CLARK: We are an open organization, so we welcome members from many walks of life — and walks of career. But whenever we get to the question of who is our primary target as far as serving an industry, I always go back to our name: it’s cable telecommunications. If there are people who are entering and falling under that umbrella, then they are good prospects for membership and SCTE activities. If they’re not in cable telecommunications, then it may be a different question. We’ve got a pretty good fix, I think, on our target.

MCN: You recently formed an extensive alliance with the National Cable Training Institute, which some people saw as a competitor to SCTE. How did you come to do that?

CLARK: One of the reasons was confusion in the marketplace, and trying to avoid duplication. As we saw them, we thought there were more opportunities in partnering than competing. And I think for us it allows NCTI to play to their strengths, which is training at the installer and technician level, and let us concentrate on our strengths, which are professional-development programs for the manager on up — as well as certification across a broad range of potential topics, including a broadband premise specialist, which would be installers and technicians.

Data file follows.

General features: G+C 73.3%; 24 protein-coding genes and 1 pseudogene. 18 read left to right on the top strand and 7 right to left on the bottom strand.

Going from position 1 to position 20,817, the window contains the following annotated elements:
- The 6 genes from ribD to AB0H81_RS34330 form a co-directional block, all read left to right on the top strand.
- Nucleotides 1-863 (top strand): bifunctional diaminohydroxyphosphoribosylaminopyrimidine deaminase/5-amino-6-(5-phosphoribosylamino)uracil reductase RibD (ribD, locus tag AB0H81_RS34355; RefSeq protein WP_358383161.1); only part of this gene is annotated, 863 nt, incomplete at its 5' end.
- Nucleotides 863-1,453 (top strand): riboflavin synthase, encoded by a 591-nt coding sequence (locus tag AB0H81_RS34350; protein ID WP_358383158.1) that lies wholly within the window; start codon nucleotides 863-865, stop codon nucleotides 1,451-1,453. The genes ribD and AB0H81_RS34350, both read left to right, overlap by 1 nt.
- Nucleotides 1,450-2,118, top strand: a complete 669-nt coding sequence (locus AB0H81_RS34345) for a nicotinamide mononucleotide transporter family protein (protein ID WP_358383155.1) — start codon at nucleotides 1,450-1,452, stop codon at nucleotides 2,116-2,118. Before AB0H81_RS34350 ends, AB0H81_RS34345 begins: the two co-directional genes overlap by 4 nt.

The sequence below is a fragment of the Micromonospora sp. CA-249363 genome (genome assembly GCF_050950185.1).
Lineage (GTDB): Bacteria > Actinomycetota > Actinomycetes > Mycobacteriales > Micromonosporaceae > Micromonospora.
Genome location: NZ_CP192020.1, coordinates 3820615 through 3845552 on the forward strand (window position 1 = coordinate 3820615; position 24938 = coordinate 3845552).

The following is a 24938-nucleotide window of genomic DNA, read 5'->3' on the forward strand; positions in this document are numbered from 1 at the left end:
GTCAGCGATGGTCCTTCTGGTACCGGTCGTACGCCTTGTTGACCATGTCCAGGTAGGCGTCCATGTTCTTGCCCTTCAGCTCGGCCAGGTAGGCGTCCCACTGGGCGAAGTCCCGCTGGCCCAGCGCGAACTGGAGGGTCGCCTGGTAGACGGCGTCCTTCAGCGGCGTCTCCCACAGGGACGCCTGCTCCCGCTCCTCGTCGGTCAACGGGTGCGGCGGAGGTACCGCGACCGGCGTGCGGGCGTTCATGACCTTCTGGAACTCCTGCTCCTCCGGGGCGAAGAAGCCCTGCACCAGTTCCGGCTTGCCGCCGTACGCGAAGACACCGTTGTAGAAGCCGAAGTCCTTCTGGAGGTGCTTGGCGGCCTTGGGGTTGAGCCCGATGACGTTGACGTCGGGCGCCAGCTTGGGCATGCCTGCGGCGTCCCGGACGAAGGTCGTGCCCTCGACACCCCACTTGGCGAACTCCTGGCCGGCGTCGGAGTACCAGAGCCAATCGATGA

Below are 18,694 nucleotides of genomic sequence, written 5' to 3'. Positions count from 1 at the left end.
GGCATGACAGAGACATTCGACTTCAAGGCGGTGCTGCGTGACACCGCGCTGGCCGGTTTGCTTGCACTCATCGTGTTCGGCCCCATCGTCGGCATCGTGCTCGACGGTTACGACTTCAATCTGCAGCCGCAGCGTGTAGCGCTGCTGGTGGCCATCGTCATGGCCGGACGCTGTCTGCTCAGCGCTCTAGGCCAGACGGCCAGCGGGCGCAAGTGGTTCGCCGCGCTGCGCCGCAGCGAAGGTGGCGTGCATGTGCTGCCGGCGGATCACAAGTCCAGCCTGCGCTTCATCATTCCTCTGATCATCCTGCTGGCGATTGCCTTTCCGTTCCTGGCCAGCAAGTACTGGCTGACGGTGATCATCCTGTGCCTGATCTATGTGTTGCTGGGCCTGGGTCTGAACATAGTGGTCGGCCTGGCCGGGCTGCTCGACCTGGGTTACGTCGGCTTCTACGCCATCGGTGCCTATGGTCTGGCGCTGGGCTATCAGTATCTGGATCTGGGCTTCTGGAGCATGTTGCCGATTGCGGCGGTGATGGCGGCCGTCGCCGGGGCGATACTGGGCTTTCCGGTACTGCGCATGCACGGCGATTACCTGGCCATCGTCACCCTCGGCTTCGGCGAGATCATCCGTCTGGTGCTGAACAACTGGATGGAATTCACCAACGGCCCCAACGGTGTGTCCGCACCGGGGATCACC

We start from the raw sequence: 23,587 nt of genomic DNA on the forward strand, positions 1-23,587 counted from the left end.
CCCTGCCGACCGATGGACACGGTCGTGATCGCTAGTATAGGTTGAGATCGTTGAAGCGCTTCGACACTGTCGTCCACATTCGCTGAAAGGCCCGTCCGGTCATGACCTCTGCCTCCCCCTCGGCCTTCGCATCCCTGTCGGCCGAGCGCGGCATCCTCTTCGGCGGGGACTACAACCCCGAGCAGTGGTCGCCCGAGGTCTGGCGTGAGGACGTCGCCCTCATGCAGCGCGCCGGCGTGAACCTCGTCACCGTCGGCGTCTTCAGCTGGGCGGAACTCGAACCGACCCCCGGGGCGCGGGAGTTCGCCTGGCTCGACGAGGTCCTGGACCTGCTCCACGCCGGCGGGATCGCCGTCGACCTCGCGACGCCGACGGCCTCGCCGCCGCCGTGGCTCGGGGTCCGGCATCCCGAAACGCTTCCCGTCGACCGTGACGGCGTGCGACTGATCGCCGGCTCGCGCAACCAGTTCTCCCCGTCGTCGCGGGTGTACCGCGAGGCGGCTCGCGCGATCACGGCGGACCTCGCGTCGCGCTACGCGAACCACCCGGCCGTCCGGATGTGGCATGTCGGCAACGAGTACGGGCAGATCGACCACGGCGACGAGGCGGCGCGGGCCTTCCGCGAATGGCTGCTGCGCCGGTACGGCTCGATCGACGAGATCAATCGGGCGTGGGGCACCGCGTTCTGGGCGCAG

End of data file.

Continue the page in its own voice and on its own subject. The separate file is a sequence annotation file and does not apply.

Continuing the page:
Also, we’re able to cross-promote each other. People who are going through their classes are excellent candidates for SCTE certification. And people who are interested in being certified and need additional training resources are natural candidates for their training programs.

MCN: Speaking of which, the craftsmanship and work demands of technicians and installers in this industry seem to have gotten a lot more complex.

CLARK: Yes. We completely redid our certification program in 2003, and we completely changed the categories of certification. And we also shifted to online testing. But there are [other] changes. In the old days, there was a kind of pecking order: going from installer to technician to line tech to headend tech.

In today’s world, we’ve moved away from that in that there are now parallel paths. And people may spend their entire career in the transport area. Or on the premises area. And that reflected a changing world created by digital technology. To remain relevant, you have to adapt to the new industry.

MCN: Why does certification matter?